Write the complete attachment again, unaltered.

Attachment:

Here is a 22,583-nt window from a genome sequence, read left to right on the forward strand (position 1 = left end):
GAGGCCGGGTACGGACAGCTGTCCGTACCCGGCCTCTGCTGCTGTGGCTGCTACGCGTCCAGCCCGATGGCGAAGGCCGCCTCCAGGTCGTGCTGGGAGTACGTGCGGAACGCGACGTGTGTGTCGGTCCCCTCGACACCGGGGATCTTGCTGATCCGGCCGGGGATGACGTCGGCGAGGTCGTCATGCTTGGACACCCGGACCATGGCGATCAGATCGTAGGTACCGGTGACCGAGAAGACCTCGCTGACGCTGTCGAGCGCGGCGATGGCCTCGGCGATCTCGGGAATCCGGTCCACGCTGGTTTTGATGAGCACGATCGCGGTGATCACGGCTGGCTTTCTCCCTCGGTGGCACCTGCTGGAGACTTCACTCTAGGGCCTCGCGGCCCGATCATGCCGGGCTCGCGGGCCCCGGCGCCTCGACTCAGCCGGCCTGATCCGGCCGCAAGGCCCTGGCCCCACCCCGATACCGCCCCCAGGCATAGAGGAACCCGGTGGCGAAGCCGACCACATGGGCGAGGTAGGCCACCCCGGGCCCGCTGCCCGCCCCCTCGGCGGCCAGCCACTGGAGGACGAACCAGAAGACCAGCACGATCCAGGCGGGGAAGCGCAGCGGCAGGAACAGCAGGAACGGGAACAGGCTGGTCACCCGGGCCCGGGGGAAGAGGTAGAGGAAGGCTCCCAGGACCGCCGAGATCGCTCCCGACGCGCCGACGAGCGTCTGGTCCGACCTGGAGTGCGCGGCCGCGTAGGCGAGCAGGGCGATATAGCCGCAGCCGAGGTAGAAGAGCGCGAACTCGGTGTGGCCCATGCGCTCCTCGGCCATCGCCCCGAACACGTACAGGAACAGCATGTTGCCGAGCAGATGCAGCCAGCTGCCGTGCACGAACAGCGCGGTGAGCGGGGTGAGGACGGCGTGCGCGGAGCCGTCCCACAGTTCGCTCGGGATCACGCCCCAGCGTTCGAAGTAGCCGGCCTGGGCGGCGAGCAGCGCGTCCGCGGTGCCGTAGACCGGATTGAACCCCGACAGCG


Here is a 22,583-nt window from a genome sequence, read left to right on the forward strand (position 1 = left end):
GAGGCCGGGTACGGACAGCTGTCCGTACCCGGCCTCTGCTGCTGTGGCTGCTACGCGTCCAGCCCGATGGCGAAGGCCGCCTCCAGGTCGTGCTGGGAGTACGTGCGGAACGCGACGTGTGTGTCGGTCCCCTCGACACCGGGGATCTTGCTGATCCGGCCGGGGATGACGTCGGCGAGGTCGTCATGCTTGGACACCCGGACCATGGCGATCAGATCGTAGGTACCGGTGACCGAGAAGACCTCGCTGACGCTGTCGAGCGCGGCGATGGCCTCGGCGATCTCGGGAATCCGGTCCACGCTGGTTTTGATGAGCACGATCGCGGTGATCACGGCTGGCTTTCTCCCTCGGTGGCACCTGCTGGAGACTTCACTCTAGGGCCTCGCGGCCCGATCATGCCGGGCTCGCGGGCCCCGGCGCCTCGACTCAGCCGGCCTGATCCGGCCGCAAGGCCCTGGCCCCACCCCGATACCGCCCCCAGGCATAGAGGAACCCGGTGGCGAAGCCGACCACATGGGCGAGGTAGGCCACCCCGGGCCCGCTGCCCGCCCCCTCGGCGGCCAGCCACTGGAGGACGAACCAGAAGACCAGCACGATCCAGGCGGGGAAGCGCAGCGGCAGGAACAGCAGGAACGGGAACAGGCTGGTCACCCGGGCCCGGGGGAAGAGGTAGAGGAAGGCTCCCAGGACCGCCGAGATCGCTCCCGACGCGCCGACGAGCGTCTGGTCCGACCTGGAGTGCGCGGCCGCGTAGGCGAGCAGGGCGATATAGCCGCAGCCGAGGTAGAAGAGCGCGAACTCGGTGTGGCCCATGCGCTCCTCGGCCATCGCCCCGAACACGTACAGGAACAGCATGTTGCCGAGCAGATGCAGCCAGCTGCCGTGCACGAACAGCGCGGTGAGCGGGGTGAGGACGGCGTGCGCGGAGCCGTCCCACAGTTCGCTCGGGATCACGCCCCAGCGTTCGAAGTAGCCGGCCTGGGCGGCGAGCAGCGCGTCCGCGGTGCCGTAGACCGGATTGAACCCCGACAGCG